of The Tablet's first edition
The Paris papers of Thursday contain little of importance. The ministerial evening paper, the Moniteur Parisien, seeks to tranquillize the public mind on the subject of Algiers, but the absence of all official intelligence still inspired distrust. Nevertheless, private letters state positively that the French Government had received satisfactory intelligence to the 11th, to the effect that Marshall Vallée had succeeded in clearing the plains.
According to the Moniteur, Abd-el-Kader had mustered all his tribes, and had fallen on the Metidjah, the plain and the country round Algiers, which had obliged the French army to retire; and on the 28th, 29th, and 30th of April, there was fighting on the right, on the left, and in its rear. A letter of the 4th, from Algiers in the Lyons Courrier , mentions that the Arabs so closely pressed Cherchell, the little sea-port lately taken and occupied by the French, that Marshall Vallée had been obliged to send back troops from the Atlas to relieve the place, that these from different directions had fallen on the Arabs, and had massacred 4,000 of them. The provisions which the French had collected for their mountain march upon Medeah, had been expended; this, no doubt, was one of the aims of Abd-el-Kader. However, they were to get fresh supplies by sea from Algiers, to be sent to Cherchell. The Moniteur admits that the Arab marauders had cut off the communication, and caused the non-arrival of news from Marshall Vallée.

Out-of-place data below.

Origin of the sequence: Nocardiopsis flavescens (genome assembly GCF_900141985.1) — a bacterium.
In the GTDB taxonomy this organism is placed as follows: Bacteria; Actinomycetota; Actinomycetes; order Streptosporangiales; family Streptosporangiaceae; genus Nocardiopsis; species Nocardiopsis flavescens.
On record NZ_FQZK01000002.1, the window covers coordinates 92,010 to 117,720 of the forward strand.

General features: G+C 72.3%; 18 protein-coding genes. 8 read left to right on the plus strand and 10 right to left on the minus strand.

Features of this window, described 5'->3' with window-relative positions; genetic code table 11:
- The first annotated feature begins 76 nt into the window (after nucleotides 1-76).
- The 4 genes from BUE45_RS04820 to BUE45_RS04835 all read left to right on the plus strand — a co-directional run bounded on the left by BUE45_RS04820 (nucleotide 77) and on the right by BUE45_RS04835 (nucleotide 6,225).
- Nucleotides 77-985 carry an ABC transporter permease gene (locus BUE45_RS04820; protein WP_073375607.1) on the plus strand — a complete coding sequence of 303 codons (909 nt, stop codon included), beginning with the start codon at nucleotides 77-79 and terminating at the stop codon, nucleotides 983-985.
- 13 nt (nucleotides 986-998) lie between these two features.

The papers are all more or less occupied with ministerial plan for removing the remains of Napoleon to Paris. "The effect produced at the Hotel des Invalides," says the Constitutionnel , "by the reading of the journals yesterday morning, and particularly the speech of the Minister of the Interior, was very great. All the mutilated veterans shed tears of joy on learning that the remains of Napoleon would shortly be brought among them, and placed under their safeguard. Their officers could scarcely restrain the demonstrations of their gladness, and the feelings of Marshal Moncey, the governor, were even more heightened than the rest. This glorious news has rendered him younger by twenty-five years, and he who remained to the last moment faithful to the great Captain, whose fortunes he so nobly followed, seems to be carried back to the times when he participated his glory."
From Madrid we have accounts to the 7th inst. A royal decree for the suppression of the new Exaltado organ, the Revolucion , had been presented to the Chamber of Deputies. The Chamber had adopted the law authorising Government to collect the taxes up to the end of December.
The Courrier de Lyon has a very improbable story of two British ships of the line and a frigate having chased some Neapolitan vessels, that took shelter under the batteries of Syracuse, whereupon a battle ensued between the batteries and the British vessels, which terminated by the retreat of the latter, after having been roughly handled.